We all know that backlinks are a ranking factor. In fact, Google recently updating some of their guidelines on nofollow, while adding 2 more attributes hints even further at how much they value backlinks.
When it comes to building inbound links, tools can certainly help! One of the most renowned, prominent, and my favorite, is Ahrefs. I use Ahrefs for all my SEO needs. The flexibility and functionality it offers has earned my utmost respect. Not only that, it’s quite accurate when it comes to QA-ing their results with Google Search.
In any event, forcing myself away from the praises, let’s jump right in to learn how you can use Ahrefs “Content Explorer” (with advanced filters) to accurately hunt for unlinked mentions.
Step 1: The Setup
This is probably one of the most crucial step. What you do here will decide how you get your results. Let’s go over all the items in red, and the why behind it.
- “Sound of Music” in double-quotes: So while writing this post, I just learned that “Best Buy” used to be known as “Sound of Music” before — a perfect example for me because I was looking for a brand name with more than 2 words.
In any case, the use of encapsulating Sound of Music in double-quotes is because it forces the tool to search for an exact match. Meaning, it will look for the words Sound of Music in the same order.
- In content: The In content filter will look for Sound of Music within the body of the page, and nowhere else. This almost guarantees you mentions inside the article body.
- Published once: Pretty much will look for pages that are only published once, and haven’t been updated since. While not a good idea, but if you couple it with:
- Published: Last 30 days, it paints a better picture into the recency of the content.
- The “English” filter will ensure that the results you get are in the English language. Great way to narrow down further. And say for instance you’re looking for your brand mentions in the Spanish language, you can use that too. This functionality can be used to target international link building.
- Only Live filter will give me results that are working properly/a.k.a has a 200 HTTP response code.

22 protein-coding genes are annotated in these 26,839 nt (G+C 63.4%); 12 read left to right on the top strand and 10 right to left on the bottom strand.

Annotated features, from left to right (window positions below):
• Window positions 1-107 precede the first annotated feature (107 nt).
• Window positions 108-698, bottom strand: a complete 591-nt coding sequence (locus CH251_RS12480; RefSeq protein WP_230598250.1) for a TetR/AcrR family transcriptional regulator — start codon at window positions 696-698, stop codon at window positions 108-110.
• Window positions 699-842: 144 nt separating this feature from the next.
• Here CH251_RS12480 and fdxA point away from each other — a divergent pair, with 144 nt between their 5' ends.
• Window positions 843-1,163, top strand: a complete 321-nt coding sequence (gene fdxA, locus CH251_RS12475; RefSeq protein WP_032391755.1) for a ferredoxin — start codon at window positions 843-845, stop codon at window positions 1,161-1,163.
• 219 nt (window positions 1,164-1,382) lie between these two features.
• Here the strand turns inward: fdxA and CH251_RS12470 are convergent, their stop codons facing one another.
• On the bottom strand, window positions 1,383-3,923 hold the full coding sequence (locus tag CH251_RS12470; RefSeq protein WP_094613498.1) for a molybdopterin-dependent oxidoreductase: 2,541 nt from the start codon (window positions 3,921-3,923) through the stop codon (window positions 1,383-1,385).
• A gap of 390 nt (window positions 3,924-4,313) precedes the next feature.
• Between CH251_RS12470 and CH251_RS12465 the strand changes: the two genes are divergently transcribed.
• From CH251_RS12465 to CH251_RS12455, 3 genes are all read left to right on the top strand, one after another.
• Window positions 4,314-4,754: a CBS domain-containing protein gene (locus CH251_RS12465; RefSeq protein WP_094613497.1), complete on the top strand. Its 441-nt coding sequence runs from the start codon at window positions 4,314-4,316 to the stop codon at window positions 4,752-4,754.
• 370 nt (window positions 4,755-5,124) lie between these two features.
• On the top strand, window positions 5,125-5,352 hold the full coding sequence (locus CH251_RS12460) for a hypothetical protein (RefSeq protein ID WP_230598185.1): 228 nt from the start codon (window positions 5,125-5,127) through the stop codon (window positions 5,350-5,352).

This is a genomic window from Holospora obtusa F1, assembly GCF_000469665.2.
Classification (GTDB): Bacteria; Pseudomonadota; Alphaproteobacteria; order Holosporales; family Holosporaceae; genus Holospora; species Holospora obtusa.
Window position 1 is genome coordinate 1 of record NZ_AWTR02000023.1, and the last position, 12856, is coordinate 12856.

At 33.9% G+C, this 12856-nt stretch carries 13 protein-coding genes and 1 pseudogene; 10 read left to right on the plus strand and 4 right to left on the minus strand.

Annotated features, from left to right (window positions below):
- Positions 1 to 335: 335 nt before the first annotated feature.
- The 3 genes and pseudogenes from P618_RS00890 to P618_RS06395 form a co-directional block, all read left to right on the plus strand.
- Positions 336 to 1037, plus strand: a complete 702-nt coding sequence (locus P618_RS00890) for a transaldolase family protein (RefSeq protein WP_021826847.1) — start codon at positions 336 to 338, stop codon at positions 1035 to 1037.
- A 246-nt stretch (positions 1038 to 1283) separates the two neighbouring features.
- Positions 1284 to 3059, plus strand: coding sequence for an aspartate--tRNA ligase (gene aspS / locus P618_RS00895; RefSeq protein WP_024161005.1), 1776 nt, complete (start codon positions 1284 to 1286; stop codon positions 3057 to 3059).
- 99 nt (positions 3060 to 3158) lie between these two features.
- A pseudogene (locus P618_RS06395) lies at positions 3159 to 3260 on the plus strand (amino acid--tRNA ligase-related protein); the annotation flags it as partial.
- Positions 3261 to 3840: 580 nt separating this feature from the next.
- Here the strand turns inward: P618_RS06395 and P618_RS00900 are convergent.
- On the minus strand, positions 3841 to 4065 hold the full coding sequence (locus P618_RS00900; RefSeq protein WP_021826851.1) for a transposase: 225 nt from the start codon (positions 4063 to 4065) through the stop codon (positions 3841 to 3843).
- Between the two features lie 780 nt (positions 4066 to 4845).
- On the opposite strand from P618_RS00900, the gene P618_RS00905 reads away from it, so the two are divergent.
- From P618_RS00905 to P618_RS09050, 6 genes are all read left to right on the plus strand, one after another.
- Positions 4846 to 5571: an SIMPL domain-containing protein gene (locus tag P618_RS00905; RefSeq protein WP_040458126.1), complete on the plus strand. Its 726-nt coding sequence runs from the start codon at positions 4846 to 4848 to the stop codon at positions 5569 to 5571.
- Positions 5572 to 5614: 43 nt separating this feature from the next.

- Words: From 500: I feel that this filter is extremely useful because chances are, if a page has at least 500 words, it’s likely a blog post.
If all of that sounds inelegant to you, the combination of everything translates into this: Show me mentions of “Sound of Music”, within the article body for the landing pages/articles that are only published once within the last 30 days, the page is working properly, is written in English, and has at least 500 words.
The way you do your setup will vary depending on your need, but I wanted to show you all of these filters in cohesion, so you can inspire ideas for your own research.
P.S. – Note that for “published once” filter, you also get the option to only look for republished articles, or a combination of both.
Step 2: Enter Your Domain for Unlinked Mentions While Applying Two More Filters
- The “one page per domain” secures the guarantee that you’ll only see 1 page per domain. This is a handy feature for when you have a larger outreach team.
Typically what happens is that you may end up finding multiple points of contacts for the same website. And it could get weird if you or your other team members reach out to two different people about the same URL, or reach out to the same person for different URLs; awkward either way.
Using this indicates that you’ve already reached out to this website, and that’s it! No one else will reach out to the same site. (This is assuming you’re maintaining some kind of system as to who has reached out to who, and for what website).
- Unlinked Mentions is pretty much where you’ll enter your domain name. What this will do is further filter out the results to only websites who mention your brand name, but aren’t linking to it.
- Lastly, sort by “newest first” to get a list of pages from arranged by publish date in descending order. In other words, the most recent post shows up on top.
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Step 3: Export Your List, Find Point of Contacts, and Begin Outreach
The first two steps are pretty much used for research. The last step is where you make use of that research, export/download your list, arrange it in whatever preferred format you like, etc. Then, you’d find points of contacts at those organizations/websites, and begin your outreach for links.
You can also leverage some of the extra data points Ahrefs provides, such as traffic trends, referring domains, social metrics, and more, to prioritize your list even further.